August 2003 Bulletin
AAOS medical liability reform legislative activities: A chronology
|Medical Liability Reform Campaign
By Kathryn M. Pontzer
The AAOS has played an active role in supporting and shaping federal medical liability reform legislation for the past decade. As a member of the Board of Directors of the Health Coalition on Liability and Access (HCLA) since 1994, and as co-chair of the medical liability reform workgroup of the Alliance of Specialty Medicine, AAOS has been intimately involved in assisting federal legislators in drafting legislation and in enlisting the votes for various bills. Some of its more recent activities are highlighted below.
- In early 2002, AAOS worked with Reps. Jim Greenwood (R-Penn.), Christopher Cox (R-Calif.) and other members of the U.S. House of Representatives to draft H.R. 4600, the HEALTH Act, modeled closely after the California MICRA law.
- Over 150 AAOS members attended the 2002 National Orthopaedic Leadership Conference (NOLC) and participated in a press conference with Rep. Greenwood and other legislators to introduce the HEALTH Act. John D. Kelly IV, MD, an orthopaedic surgeon from Pennsylvania served as a spokesperson describing the liability crisis from the perspective of orthopaedists.
- The HEALTH Act passed the House in July 2002 by a vote of 217 to 203, but a Democratically-controlled Senate failed to take action.
- On July 25, 2002 President Bush urged adoption of national tort reform measures in a report released by the U.S. Department of Health and Human Services.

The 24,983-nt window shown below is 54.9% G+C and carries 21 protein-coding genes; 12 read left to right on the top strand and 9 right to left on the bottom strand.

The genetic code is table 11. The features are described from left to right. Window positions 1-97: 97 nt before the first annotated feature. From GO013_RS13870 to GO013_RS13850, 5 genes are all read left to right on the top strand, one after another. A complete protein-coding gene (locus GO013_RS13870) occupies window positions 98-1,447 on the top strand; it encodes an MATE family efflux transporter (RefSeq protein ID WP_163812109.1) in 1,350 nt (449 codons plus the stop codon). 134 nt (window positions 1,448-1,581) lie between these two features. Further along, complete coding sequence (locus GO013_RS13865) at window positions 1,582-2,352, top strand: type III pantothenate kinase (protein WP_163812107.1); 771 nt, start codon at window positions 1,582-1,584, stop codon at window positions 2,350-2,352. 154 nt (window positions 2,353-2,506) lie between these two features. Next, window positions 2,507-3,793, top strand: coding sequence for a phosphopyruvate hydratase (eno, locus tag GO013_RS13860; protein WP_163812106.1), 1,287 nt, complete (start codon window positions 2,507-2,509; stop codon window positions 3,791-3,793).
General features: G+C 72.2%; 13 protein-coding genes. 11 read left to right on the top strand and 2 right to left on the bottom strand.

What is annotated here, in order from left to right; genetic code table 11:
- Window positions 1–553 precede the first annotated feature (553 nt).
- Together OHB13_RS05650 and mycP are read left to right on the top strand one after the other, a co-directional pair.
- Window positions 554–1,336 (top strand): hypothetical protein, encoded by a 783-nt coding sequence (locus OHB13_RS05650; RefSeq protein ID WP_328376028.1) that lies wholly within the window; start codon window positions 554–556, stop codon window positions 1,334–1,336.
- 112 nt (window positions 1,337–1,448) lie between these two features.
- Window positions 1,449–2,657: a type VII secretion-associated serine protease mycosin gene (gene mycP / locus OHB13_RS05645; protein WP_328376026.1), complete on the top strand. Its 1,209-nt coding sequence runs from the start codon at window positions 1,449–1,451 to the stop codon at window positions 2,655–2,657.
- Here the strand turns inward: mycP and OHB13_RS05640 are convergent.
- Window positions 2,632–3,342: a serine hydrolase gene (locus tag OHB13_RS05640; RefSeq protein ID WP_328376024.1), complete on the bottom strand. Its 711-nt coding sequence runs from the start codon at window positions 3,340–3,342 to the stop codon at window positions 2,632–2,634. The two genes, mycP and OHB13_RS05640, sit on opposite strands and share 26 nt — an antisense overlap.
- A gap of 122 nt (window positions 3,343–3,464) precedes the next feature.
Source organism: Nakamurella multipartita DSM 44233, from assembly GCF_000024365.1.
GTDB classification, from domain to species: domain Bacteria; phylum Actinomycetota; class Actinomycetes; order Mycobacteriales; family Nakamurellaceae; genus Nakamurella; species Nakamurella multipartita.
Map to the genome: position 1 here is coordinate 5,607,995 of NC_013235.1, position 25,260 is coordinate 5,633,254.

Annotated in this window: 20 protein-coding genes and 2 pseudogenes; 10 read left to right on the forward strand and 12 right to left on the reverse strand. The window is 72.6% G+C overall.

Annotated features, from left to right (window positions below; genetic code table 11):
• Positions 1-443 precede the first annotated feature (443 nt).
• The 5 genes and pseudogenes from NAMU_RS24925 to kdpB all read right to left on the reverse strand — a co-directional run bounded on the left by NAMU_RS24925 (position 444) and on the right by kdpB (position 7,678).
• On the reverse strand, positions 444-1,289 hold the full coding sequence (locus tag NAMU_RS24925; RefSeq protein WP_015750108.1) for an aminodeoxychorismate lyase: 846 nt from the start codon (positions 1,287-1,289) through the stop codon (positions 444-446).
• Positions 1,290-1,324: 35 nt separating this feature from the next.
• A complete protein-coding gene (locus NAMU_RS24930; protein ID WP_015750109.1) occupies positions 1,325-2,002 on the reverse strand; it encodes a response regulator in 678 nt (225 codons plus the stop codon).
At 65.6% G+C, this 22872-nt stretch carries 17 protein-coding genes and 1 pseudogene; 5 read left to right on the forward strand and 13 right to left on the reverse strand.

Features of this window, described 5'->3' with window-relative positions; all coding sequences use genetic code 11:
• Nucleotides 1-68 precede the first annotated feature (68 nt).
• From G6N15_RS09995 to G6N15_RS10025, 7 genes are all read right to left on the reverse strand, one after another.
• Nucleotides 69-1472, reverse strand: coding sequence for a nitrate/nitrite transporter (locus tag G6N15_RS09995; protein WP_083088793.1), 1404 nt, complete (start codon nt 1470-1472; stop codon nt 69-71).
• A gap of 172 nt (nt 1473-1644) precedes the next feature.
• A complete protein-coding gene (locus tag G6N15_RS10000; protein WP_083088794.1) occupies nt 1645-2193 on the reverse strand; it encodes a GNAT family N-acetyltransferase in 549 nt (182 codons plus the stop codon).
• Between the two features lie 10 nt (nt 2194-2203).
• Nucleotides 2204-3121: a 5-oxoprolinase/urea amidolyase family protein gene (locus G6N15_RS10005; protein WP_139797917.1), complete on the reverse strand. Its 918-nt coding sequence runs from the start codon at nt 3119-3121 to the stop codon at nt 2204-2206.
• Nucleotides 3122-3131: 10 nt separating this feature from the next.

- At the President's Economic Forum in Waco, Texas, on August 13, medical liability reform was a major topic of discussion. AAOS was represented by Board of Directors' Secretary E. Anthony Rankin, MD.
- After intense urging by AAOS and others, the White House abandoned the use of the term "malpractice" in the President's 2003 State of the Union Address in favor of the phrase "medical liability reform."
- Throughout the past year, AAOS has assisted the White House in identifying orthopaedic surgeons with compelling stories to participate in roundtable discussions with President Bush held throughout the country. At one such event in Scranton, Penn., Michael O. Fidler, MD, an orthopaedic surgeon from Charleston, W.Va., was invited to participate as one of several physicians and patients.
- In February 2003, Reps. Greenwood, Cox, John Murtha (D-Penn.) and others, introduced H.R. 5, the HEALTH Act. Improvements to the legislative language continued to be made through the committee "mark-up" process, and the bill passed the House on March 13 by a vote of 229 to 196.
- In an attempt to move this issue in the Senate, Sens. John Ensign (R-Nev.) and Judd Gregg (R-N.H.) introduced S. 607, the HEALTH Act, also modeled after MICRA. Recognizing that S. 607 faced an uphill battle for support from Democratic senators and some Republicans, Senate Majority Leader Bill Frist (R-Tenn.) and Senate Majority Whip Mitch McConnell (R-Ky.) worked with Sen. Dianne Feinstein (D-Calif.) in an attempt to reach bipartisan consensus on legislation. Talks ultimately broke down when Sen. Feinstein publicly released a compromise proposal strongly opposed by the California Medical Association and other California physicians.
- In May 2003, James H. Herndon, MD, AAOS president, and Scott S. Cooper, MD, representing the Arkansas Orthopaedic Society, met with Sen. Blanche Lincoln (D-Ark.) during the Alliance of Specialty Medicine Spring Legislative Day. Sen. Lincoln, along with Sen. Feinstein, had been strongly urged by AAOS and others over the past several months to take the lead for Democratics supporting tort reform.
- On June 26, the Senate introduced S. 11, the "Patients First Act," modeled more closely after the House bill than S. 607. As expected, Majority Leader Frist brought S. 11 to the floor for a vote the week of July 7. It failed to get the 60 votes necessary for cloture to end filibustering and was withdrawn.
- AAOS continues to participate in regular "kitchen cabinet" meetings held by Sen. Rick Santorum (R-Penn.), chairman of the Senate Republican Conference, to strategize on next steps for the Senate. The Senate leadership continues to favor bringing this issue forward for another full Senate floor discussion and possible vote in the fall.
Kathryn M. Pontzer, JD, is deputy director of the AAOS Washington office.